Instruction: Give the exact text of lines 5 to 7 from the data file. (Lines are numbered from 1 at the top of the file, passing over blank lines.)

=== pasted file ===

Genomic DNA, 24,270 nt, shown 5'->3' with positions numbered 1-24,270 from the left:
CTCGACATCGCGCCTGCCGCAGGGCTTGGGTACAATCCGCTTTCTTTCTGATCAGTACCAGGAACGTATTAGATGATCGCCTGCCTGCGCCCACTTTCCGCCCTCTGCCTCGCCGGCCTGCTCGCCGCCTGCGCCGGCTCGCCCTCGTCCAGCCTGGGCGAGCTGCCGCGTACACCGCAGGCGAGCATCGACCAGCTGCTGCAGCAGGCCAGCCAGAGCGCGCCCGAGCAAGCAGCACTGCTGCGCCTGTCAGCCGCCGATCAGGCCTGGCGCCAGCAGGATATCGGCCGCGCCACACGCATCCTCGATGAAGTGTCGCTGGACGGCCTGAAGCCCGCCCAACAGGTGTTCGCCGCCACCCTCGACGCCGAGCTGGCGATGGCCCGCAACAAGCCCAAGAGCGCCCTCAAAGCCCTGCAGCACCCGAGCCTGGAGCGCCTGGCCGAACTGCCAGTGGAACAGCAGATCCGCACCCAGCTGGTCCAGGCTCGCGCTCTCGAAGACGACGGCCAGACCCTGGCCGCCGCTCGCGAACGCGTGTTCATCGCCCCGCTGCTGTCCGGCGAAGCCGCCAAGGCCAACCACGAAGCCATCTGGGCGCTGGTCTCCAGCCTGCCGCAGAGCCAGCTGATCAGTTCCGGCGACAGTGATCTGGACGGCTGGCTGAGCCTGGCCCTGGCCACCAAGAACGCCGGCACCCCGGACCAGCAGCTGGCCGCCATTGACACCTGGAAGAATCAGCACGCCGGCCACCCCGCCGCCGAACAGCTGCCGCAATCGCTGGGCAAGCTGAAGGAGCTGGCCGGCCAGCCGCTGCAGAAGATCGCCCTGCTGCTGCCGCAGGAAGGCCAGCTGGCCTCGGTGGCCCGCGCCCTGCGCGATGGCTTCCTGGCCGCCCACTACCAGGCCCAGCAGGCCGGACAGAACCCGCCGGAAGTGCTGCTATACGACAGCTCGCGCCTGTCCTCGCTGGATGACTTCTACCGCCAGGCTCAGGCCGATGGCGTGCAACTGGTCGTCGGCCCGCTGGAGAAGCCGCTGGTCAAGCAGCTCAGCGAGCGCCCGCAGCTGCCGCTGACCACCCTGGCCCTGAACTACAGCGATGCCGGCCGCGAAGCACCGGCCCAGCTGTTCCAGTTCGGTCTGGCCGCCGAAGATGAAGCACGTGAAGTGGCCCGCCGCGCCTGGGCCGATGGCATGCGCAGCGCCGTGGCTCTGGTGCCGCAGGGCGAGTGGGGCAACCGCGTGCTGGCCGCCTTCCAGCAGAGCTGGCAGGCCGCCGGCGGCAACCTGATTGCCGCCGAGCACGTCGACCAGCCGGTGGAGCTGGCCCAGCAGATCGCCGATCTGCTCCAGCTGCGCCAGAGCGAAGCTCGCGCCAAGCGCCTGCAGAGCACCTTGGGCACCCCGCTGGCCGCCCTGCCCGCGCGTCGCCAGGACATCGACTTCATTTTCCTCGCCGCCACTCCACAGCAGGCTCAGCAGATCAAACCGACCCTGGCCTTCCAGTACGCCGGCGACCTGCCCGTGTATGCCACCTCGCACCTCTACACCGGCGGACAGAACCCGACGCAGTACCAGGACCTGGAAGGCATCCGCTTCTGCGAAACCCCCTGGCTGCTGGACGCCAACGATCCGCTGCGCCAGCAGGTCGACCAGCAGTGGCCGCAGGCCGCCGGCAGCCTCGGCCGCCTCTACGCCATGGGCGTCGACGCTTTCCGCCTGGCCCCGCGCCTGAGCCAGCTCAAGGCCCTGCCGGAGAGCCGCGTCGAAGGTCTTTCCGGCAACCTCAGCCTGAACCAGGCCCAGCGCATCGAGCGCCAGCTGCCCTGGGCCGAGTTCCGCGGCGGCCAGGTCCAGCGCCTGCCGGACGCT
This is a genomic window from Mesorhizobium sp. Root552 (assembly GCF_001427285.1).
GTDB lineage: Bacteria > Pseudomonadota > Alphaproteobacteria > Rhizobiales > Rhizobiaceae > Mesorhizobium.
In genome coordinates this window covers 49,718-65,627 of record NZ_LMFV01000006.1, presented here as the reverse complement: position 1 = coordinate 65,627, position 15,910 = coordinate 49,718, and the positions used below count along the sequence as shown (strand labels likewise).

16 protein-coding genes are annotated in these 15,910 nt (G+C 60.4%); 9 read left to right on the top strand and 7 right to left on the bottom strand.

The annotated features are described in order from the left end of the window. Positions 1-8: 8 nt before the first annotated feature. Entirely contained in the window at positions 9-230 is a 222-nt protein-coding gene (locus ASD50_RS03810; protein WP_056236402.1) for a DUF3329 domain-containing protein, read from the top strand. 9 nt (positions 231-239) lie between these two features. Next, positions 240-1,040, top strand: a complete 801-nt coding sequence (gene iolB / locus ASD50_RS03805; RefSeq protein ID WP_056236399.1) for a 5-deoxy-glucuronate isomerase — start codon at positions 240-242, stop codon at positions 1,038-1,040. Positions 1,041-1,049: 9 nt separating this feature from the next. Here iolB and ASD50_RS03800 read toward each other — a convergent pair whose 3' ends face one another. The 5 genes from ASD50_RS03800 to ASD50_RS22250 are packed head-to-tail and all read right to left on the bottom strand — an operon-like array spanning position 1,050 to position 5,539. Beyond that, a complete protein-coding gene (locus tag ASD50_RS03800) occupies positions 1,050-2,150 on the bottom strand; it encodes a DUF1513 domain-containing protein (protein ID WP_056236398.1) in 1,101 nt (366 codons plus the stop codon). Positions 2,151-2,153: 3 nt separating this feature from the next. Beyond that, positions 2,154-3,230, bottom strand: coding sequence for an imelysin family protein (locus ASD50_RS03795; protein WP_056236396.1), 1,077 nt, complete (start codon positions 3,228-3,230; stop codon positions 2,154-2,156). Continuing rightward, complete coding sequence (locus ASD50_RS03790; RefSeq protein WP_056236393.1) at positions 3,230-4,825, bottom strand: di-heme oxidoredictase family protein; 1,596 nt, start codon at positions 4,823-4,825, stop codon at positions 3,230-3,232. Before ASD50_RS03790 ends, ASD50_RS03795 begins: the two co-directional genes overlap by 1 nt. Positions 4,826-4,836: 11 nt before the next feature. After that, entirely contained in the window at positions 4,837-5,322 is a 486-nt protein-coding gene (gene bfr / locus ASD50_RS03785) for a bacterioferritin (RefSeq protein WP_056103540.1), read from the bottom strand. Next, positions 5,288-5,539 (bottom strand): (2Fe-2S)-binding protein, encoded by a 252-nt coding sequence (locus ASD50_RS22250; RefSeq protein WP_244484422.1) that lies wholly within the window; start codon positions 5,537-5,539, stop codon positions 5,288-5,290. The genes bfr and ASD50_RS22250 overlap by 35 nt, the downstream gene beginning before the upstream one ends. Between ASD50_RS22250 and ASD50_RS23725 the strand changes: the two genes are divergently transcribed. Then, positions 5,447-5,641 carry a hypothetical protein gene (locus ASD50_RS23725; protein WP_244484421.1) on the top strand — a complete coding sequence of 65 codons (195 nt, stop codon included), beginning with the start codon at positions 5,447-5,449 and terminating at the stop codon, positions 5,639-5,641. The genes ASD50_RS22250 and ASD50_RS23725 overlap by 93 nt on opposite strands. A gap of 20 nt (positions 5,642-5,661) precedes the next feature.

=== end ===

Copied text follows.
In genome coordinates this window covers 49,718-65,627 of record NZ_LMFV01000006.1, presented here as the reverse complement: position 1 = coordinate 65,627, position 15,910 = coordinate 49,718, and the positions used below count along the sequence as shown (strand labels likewise).

16 protein-coding genes are annotated in these 15,910 nt (G+C 60.4%); 9 read left to right on the top strand and 7 right to left on the bottom strand.

The annotated features are described in order from the left end of the window. Positions 1-8: 8 nt before the first annotated feature. Entirely contained in the window at positions 9-230 is a 222-nt protein-coding gene (locus ASD50_RS03810; protein WP_056236402.1) for a DUF3329 domain-containing protein, read from the top strand. 9 nt (positions 231-239) lie between these two features. Next, positions 240-1,040, top strand: a complete 801-nt coding sequence (gene iolB / locus ASD50_RS03805; RefSeq protein ID WP_056236399.1) for a 5-deoxy-glucuronate isomerase — start codon at positions 240-242, stop codon at positions 1,038-1,040. Positions 1,041-1,049: 9 nt separating this feature from the next. Here iolB and ASD50_RS03800 read toward each other — a convergent pair whose 3' ends face one another. The 5 genes from ASD50_RS03800 to ASD50_RS22250 are packed head-to-tail and all read right to left on the bottom strand — an operon-like array spanning position 1,050 to position 5,539. Beyond that, a complete protein-coding gene (locus tag ASD50_RS03800) occupies positions 1,050-2,150 on the bottom strand; it encodes a DUF1513 domain-containing protein (protein ID WP_056236398.1) in 1,101 nt (366 codons plus the stop codon). Positions 2,151-2,153: 3 nt separating this feature from the next. Beyond that, positions 2,154-3,230, bottom strand: coding sequence for an imelysin family protein (locus ASD50_RS03795; protein WP_056236396.1), 1,077 nt, complete (start codon positions 3,228-3,230; stop codon positions 2,154-2,156). Continuing rightward, complete coding sequence (locus ASD50_RS03790; RefSeq protein WP_056236393.1) at positions 3,230-4,825, bottom strand: di-heme oxidoredictase family protein; 1,596 nt, start codon at positions 4,823-4,825, stop codon at positions 3,230-3,232. Before ASD50_RS03790 ends, ASD50_RS03795 begins: the two co-directional genes overlap by 1 nt. Positions 4,826-4,836: 11 nt before the next feature. After that, entirely contained in the window at positions 4,837-5,322 is a 486-nt protein-coding gene (gene bfr / locus ASD50_RS03785) for a bacterioferritin (RefSeq protein WP_056103540.1), read from the bottom strand. Next, positions 5,288-5,539 (bottom strand): (2Fe-2S)-binding protein, encoded by a 252-nt coding sequence (locus ASD50_RS22250; RefSeq protein WP_244484422.1) that lies wholly within the window; start codon positions 5,537-5,539, stop codon positions 5,288-5,290. The genes bfr and ASD50_RS22250 overlap by 35 nt, the downstream gene beginning before the upstream one ends. Between ASD50_RS22250 and ASD50_RS23725 the strand changes: the two genes are divergently transcribed. Then, positions 5,447-5,641 carry a hypothetical protein gene (locus ASD50_RS23725; protein WP_244484421.1) on the top strand — a complete coding sequence of 65 codons (195 nt, stop codon included), beginning with the start codon at positions 5,447-5,449 and terminating at the stop codon, positions 5,639-5,641. The genes ASD50_RS22250 and ASD50_RS23725 overlap by 93 nt on opposite strands. A gap of 20 nt (positions 5,642-5,661) precedes the next feature.